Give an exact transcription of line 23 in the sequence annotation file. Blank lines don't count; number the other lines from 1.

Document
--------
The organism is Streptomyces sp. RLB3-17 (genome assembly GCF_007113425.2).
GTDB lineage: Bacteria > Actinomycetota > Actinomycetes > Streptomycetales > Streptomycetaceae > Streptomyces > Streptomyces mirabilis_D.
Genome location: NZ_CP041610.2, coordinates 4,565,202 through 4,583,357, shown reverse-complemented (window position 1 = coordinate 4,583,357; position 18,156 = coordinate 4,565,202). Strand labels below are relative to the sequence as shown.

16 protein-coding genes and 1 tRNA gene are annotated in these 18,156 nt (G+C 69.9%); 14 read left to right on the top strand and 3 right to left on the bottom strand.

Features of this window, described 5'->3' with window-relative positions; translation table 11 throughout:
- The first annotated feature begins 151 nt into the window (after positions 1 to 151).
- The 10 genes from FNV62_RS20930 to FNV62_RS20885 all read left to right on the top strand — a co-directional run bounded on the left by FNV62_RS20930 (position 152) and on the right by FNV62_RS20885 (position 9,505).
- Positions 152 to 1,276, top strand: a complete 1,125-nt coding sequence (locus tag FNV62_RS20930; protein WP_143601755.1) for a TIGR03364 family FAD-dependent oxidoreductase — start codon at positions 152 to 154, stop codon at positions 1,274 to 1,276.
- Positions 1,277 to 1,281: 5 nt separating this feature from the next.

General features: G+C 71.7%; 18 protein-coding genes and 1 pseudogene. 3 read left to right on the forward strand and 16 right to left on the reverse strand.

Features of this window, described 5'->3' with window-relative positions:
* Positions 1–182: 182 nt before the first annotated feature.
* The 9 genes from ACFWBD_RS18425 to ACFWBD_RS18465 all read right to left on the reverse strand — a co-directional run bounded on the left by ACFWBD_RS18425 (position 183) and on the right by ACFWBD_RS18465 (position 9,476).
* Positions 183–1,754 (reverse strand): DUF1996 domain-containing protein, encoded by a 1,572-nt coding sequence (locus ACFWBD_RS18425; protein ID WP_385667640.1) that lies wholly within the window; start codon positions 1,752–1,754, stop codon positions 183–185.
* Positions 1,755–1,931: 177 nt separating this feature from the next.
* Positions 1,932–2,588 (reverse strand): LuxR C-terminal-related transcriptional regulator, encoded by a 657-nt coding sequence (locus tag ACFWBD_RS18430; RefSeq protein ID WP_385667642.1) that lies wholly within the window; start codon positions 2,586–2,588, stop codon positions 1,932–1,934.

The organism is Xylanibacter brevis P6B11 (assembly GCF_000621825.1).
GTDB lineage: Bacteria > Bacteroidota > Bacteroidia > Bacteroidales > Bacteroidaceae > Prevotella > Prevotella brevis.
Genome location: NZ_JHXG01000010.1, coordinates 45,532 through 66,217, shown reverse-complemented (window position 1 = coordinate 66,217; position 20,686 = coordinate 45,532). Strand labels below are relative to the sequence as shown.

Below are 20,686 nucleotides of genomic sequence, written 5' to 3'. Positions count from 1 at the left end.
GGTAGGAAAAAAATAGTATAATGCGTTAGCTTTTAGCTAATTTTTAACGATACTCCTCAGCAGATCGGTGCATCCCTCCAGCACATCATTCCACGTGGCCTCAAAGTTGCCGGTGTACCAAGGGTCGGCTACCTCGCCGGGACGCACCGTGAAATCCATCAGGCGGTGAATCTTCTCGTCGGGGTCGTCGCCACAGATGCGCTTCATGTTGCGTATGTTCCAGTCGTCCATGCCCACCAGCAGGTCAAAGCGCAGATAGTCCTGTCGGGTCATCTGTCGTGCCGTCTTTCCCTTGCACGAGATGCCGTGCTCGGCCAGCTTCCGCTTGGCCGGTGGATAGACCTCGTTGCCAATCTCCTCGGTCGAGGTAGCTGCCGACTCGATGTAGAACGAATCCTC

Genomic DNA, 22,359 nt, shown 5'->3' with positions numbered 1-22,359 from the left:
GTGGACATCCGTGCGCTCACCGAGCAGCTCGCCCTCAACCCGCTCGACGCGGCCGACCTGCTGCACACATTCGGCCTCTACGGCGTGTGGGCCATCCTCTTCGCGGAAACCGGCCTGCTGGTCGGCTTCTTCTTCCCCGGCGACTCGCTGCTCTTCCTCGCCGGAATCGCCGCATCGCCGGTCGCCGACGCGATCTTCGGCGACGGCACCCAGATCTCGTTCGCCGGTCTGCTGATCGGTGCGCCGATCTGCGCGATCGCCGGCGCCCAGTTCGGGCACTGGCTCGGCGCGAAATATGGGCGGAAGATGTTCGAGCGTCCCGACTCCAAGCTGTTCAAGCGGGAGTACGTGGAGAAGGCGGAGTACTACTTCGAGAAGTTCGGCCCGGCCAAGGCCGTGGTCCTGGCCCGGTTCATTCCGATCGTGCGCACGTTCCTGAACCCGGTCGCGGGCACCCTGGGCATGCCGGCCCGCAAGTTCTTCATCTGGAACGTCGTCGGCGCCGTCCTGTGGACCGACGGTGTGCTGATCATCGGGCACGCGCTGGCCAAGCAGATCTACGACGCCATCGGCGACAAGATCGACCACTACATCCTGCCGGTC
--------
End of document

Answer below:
GTGGACATCCGTGCGCTCACCGAGCAGCTCGCCCTCAACCCGCTCGACGCGGCCGACCTGCTGCACACATTCGGCCTCTACGGCGTGTGGGCCATCCTCTTCGCGGAAACCGGCCTGCTGGTCGGCTTCTTCTTCCCCGGCGACTCGCTGCTCTTCCTCGCCGGAATCGCCGCATCGCCGGTCGCCGACGCGATCTTCGGCGACGGCACCCAGATCTCGTTCGCCGGTCTGCTGATCGGTGCGCCGATCTGCGCGATCGCCGGCGCCCAGTTCGGGCACTGGCTCGGCGCGAAATATGGGCGGAAGATGTTCGAGCGTCCCGACTCCAAGCTGTTCAAGCGGGAGTACGTGGAGAAGGCGGAGTACTACTTCGAGAAGTTCGGCCCGGCCAAGGCCGTGGTCCTGGCCCGGTTCATTCCGATCGTGCGCACGTTCCTGAACCCGGTCGCGGGCACCCTGGGCATGCCGGCCCGCAAGTTCTTCATCTGGAACGTCGTCGGCGCCGTCCTGTGGACCGACGGTGTGCTGATCATCGGGCACGCGCTGGCCAAGCAGATCTACGACGCCATCGGCGACAAGATCGACCACTACATCCTGCCGGTC